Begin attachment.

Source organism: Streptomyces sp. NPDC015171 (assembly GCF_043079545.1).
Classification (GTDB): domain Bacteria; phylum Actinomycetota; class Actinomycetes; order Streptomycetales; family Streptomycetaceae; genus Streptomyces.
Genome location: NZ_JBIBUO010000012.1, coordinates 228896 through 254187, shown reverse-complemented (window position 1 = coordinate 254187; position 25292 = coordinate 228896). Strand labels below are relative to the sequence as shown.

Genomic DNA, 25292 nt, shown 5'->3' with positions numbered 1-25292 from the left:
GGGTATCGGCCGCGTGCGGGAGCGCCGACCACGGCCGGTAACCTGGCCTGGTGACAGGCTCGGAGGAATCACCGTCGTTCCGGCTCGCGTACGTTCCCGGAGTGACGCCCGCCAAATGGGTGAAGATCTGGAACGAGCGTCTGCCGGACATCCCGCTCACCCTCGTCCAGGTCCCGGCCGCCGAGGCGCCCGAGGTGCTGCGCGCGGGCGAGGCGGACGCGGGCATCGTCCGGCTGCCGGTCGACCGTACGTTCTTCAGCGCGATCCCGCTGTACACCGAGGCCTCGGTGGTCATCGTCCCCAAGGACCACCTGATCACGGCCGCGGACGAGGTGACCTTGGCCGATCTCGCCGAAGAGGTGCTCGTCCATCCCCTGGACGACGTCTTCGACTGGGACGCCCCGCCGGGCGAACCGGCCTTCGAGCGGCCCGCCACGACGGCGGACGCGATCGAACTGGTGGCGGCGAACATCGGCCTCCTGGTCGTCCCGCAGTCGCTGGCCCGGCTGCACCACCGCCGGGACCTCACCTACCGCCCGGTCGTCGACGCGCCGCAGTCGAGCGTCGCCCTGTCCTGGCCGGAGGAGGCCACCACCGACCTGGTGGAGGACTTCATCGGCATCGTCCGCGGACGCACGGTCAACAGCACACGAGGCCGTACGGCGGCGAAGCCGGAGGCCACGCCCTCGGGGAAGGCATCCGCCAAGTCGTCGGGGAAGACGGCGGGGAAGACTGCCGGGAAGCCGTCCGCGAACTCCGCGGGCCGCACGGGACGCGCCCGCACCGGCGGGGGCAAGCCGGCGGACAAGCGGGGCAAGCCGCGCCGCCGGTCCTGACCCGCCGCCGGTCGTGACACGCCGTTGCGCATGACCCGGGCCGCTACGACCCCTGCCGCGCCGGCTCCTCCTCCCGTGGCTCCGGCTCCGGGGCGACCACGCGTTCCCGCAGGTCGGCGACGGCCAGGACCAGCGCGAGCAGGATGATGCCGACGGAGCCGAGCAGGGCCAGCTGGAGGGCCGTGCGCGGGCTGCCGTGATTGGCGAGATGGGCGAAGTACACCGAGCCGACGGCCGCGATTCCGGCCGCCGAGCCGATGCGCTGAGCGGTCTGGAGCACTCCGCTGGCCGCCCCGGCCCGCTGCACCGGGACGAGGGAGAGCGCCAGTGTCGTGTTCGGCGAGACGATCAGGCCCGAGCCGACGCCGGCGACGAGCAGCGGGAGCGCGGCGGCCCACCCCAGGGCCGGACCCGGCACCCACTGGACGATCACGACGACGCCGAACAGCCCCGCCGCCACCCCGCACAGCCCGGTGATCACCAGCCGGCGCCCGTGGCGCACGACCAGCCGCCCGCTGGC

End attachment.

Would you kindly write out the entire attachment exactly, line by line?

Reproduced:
Source organism: Streptomyces sp. NPDC015171 (assembly GCF_043079545.1).
Classification (GTDB): domain Bacteria; phylum Actinomycetota; class Actinomycetes; order Streptomycetales; family Streptomycetaceae; genus Streptomyces.
Genome location: NZ_JBIBUO010000012.1, coordinates 228896 through 254187, shown reverse-complemented (window position 1 = coordinate 254187; position 25292 = coordinate 228896). Strand labels below are relative to the sequence as shown.

Genomic DNA, 25292 nt, shown 5'->3' with positions numbered 1-25292 from the left:
GGGTATCGGCCGCGTGCGGGAGCGCCGACCACGGCCGGTAACCTGGCCTGGTGACAGGCTCGGAGGAATCACCGTCGTTCCGGCTCGCGTACGTTCCCGGAGTGACGCCCGCCAAATGGGTGAAGATCTGGAACGAGCGTCTGCCGGACATCCCGCTCACCCTCGTCCAGGTCCCGGCCGCCGAGGCGCCCGAGGTGCTGCGCGCGGGCGAGGCGGACGCGGGCATCGTCCGGCTGCCGGTCGACCGTACGTTCTTCAGCGCGATCCCGCTGTACACCGAGGCCTCGGTGGTCATCGTCCCCAAGGACCACCTGATCACGGCCGCGGACGAGGTGACCTTGGCCGATCTCGCCGAAGAGGTGCTCGTCCATCCCCTGGACGACGTCTTCGACTGGGACGCCCCGCCGGGCGAACCGGCCTTCGAGCGGCCCGCCACGACGGCGGACGCGATCGAACTGGTGGCGGCGAACATCGGCCTCCTGGTCGTCCCGCAGTCGCTGGCCCGGCTGCACCACCGCCGGGACCTCACCTACCGCCCGGTCGTCGACGCGCCGCAGTCGAGCGTCGCCCTGTCCTGGCCGGAGGAGGCCACCACCGACCTGGTGGAGGACTTCATCGGCATCGTCCGCGGACGCACGGTCAACAGCACACGAGGCCGTACGGCGGCGAAGCCGGAGGCCACGCCCTCGGGGAAGGCATCCGCCAAGTCGTCGGGGAAGACGGCGGGGAAGACTGCCGGGAAGCCGTCCGCGAACTCCGCGGGCCGCACGGGACGCGCCCGCACCGGCGGGGGCAAGCCGGCGGACAAGCGGGGCAAGCCGCGCCGCCGGTCCTGACCCGCCGCCGGTCGTGACACGCCGTTGCGCATGACCCGGGCCGCTACGACCCCTGCCGCGCCGGCTCCTCCTCCCGTGGCTCCGGCTCCGGGGCGACCACGCGTTCCCGCAGGTCGGCGACGGCCAGGACCAGCGCGAGCAGGATGATGCCGACGGAGCCGAGCAGGGCCAGCTGGAGGGCCGTGCGCGGGCTGCCGTGATTGGCGAGATGGGCGAAGTACACCGAGCCGACGGCCGCGATTCCGGCCGCCGAGCCGATGCGCTGAGCGGTCTGGAGCACTCCGCTGGCCGCCCCGGCCCGCTGCACCGGGACGAGGGAGAGCGCCAGTGTCGTGTTCGGCGAGACGATCAGGCCCGAGCCGACGCCGGCGACGAGCAGCGGGAGCGCGGCGGCCCACCCCAGGGCCGGACCCGGCACCCACTGGACGATCACGACGACGCCGAACAGCCCCGCCGCCACCCCGCACAGCCCGGTGATCACCAGCCGGCGCCCGTGGCGCACGACCAGCCGCCCGCTGGC